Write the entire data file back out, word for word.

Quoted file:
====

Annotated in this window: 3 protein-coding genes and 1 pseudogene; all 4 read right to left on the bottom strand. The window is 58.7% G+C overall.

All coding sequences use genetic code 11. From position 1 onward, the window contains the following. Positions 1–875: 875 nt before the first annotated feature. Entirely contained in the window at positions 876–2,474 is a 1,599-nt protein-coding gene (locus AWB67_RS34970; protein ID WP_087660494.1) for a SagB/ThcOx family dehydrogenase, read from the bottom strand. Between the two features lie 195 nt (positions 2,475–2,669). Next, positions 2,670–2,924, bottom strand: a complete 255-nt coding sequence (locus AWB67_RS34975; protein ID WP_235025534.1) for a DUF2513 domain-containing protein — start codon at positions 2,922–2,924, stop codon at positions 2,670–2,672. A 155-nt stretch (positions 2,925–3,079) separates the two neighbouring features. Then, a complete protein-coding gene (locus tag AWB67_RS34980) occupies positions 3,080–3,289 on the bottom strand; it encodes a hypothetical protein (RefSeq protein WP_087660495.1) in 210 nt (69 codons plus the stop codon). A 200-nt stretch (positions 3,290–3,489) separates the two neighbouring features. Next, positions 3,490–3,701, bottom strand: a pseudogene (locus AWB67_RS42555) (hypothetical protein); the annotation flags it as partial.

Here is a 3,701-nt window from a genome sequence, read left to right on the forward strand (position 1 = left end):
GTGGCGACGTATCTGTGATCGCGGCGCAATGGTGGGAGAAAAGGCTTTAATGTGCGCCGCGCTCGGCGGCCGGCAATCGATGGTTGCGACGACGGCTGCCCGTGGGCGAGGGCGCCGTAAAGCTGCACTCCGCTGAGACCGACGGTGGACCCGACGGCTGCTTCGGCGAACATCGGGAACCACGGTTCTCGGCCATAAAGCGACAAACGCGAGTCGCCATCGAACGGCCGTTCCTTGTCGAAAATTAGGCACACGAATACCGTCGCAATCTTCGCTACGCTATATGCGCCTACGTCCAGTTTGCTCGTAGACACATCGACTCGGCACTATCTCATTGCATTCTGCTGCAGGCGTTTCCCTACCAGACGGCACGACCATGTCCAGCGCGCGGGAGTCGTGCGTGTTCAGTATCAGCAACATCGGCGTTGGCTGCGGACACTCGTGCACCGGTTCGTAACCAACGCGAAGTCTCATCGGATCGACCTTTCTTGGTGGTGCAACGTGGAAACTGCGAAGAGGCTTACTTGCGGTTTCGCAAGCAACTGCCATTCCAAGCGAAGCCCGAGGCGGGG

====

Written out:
Annotated in this window: 3 protein-coding genes and 1 pseudogene; all 4 read right to left on the bottom strand. The window is 58.7% G+C overall.

All coding sequences use genetic code 11. From position 1 onward, the window contains the following. Positions 1–875: 875 nt before the first annotated feature. Entirely contained in the window at positions 876–2,474 is a 1,599-nt protein-coding gene (locus AWB67_RS34970; protein ID WP_087660494.1) for a SagB/ThcOx family dehydrogenase, read from the bottom strand. Between the two features lie 195 nt (positions 2,475–2,669). Next, positions 2,670–2,924, bottom strand: a complete 255-nt coding sequence (locus AWB67_RS34975; protein ID WP_235025534.1) for a DUF2513 domain-containing protein — start codon at positions 2,922–2,924, stop codon at positions 2,670–2,672. A 155-nt stretch (positions 2,925–3,079) separates the two neighbouring features. Then, a complete protein-coding gene (locus tag AWB67_RS34980) occupies positions 3,080–3,289 on the bottom strand; it encodes a hypothetical protein (RefSeq protein WP_087660495.1) in 210 nt (69 codons plus the stop codon). A 200-nt stretch (positions 3,290–3,489) separates the two neighbouring features. Next, positions 3,490–3,701, bottom strand: a pseudogene (locus AWB67_RS42555) (hypothetical protein); the annotation flags it as partial.

Here is a 3,701-nt window from a genome sequence, read left to right on the forward strand (position 1 = left end):
GTGGCGACGTATCTGTGATCGCGGCGCAATGGTGGGAGAAAAGGCTTTAATGTGCGCCGCGCTCGGCGGCCGGCAATCGATGGTTGCGACGACGGCTGCCCGTGGGCGAGGGCGCCGTAAAGCTGCACTCCGCTGAGACCGACGGTGGACCCGACGGCTGCTTCGGCGAACATCGGGAACCACGGTTCTCGGCCATAAAGCGACAAACGCGAGTCGCCATCGAACGGCCGTTCCTTGTCGAAAATTAGGCACACGAATACCGTCGCAATCTTCGCTACGCTATATGCGCCTACGTCCAGTTTGCTCGTAGACACATCGACTCGGCACTATCTCATTGCATTCTGCTGCAGGCGTTTCCCTACCAGACGGCACGACCATGTCCAGCGCGCGGGAGTCGTGCGTGTTCAGTATCAGCAACATCGGCGTTGGCTGCGGACACTCGTGCACCGGTTCGTAACCAACGCGAAGTCTCATCGGATCGACCTTTCTTGGTGGTGCAACGTGGAAACTGCGAAGAGGCTTACTTGCGGTTTCGCAAGCAACTGCCATTCCAAGCGAAGCCCGAGGCGGGG